Sour Ciders encompass those produced in Northern Spain (notably Asturias and the Basque Country) and other regions in which similar apple varieties and production techniques are used to achieve a profile similar to traditional Spanish ciders. In Asturias these ciders are known as sidra natural. In the Basque Country these ciders are known as sagardo naturala.
Modern styles of cider produced in this region (such as Nueva Expresión or Espumosa) that have lower levels of volatile acidity may be better entered in Modern Cider or Heritage Cider.
Traditional Spanish cider is made primarily with sharp and semi-sharp local apple varieties. Each pressing takes 2-3 days to complete, and the tradition is to allow wild yeasts to ferment the cider, rather than using cultured yeasts. After pressing, the juice is pumped into chestnut barrels or stainless steel tanks. Traditional Spanish cider requires both alcoholic and malolactic fermentation (MLF) to reach completeness.
The traditional skill of pouring of cider in Asturias is unique. The bottle is held in one hand with the arm reaching as high as possible. The glass is held, at an angle, in the other hand with the arm stretched down as low as possible. The cider is carefully poured so that a thin stream of liquid drops from a height into the tip of the glass. Only a small amount of cider is poured, just enough to consume in a mouthful or two. The aim is to release carbon dioxide in the cider and to volatilize part of the acetic acid.
Ciders from Asturias typically have fresh citric and floral aromas. Ciders from the Basque Country may also exhibit light spice, leather, and smoke aroma. Aged cheese and butter aromas may also be encountered, but any excess is undesirable.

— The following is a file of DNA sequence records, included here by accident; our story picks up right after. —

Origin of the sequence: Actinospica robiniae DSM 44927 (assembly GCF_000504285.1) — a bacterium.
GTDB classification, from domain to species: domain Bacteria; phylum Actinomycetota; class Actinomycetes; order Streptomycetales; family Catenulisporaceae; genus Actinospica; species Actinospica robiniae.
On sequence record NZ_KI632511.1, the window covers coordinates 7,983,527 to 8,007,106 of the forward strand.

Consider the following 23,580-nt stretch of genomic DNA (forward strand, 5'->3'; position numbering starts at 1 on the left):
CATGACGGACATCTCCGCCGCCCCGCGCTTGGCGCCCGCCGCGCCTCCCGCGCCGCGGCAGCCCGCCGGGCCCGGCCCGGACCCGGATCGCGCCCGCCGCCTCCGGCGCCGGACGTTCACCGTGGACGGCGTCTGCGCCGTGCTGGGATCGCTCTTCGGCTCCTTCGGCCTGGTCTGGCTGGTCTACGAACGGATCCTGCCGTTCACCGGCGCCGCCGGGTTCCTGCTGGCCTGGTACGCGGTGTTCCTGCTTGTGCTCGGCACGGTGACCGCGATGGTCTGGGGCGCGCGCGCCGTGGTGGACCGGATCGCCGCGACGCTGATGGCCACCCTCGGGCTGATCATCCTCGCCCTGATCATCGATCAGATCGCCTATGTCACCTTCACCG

These ciders are unfiltered, so cloudiness is normal. Shaking the bottle before opening and pouring is recommended. The color for Asturian ciders should be straw yellow. The color for Basque ciders tends toward pale to deep gold. Amber or darker colors are considered faults.
Professional tasting competitions in Asturias require specific visual evaluations after the traditional pouring of the ciders.
Espalme – Foam must disappear quickly from the top of the cider.
Aguante – Refers to the carbon dioxide bubbles in cider. After traditional pouring, small bubbles disappear slowly, allowing just enough time to drink the cider in perfect condition.
Pegue – Refers to the thin film adhering to the sides of the glass after the cider has been drunk. It is viewed favorably.
Medium-bodied mouthfeel. No sweetness expected. Carbonation is light to moderate, depending on the height of the pour. Taste profile is acidic/tangy, citric/lemony, with little to no astringency or bitterness. Pleasant scratchy and tickly throat due to acetic acid is expected (often more intense in Basque ciders).
Dry, fresh with lively acidity.
Regona, Raxao, Limón Montés, Verdialona, De la Riega (Asturias). San Juan, Errezil, Gezamin, Moko (Basque Country).
ABV: 5 – 6.5%; VA (Volatile Acidity): 1-2 g/L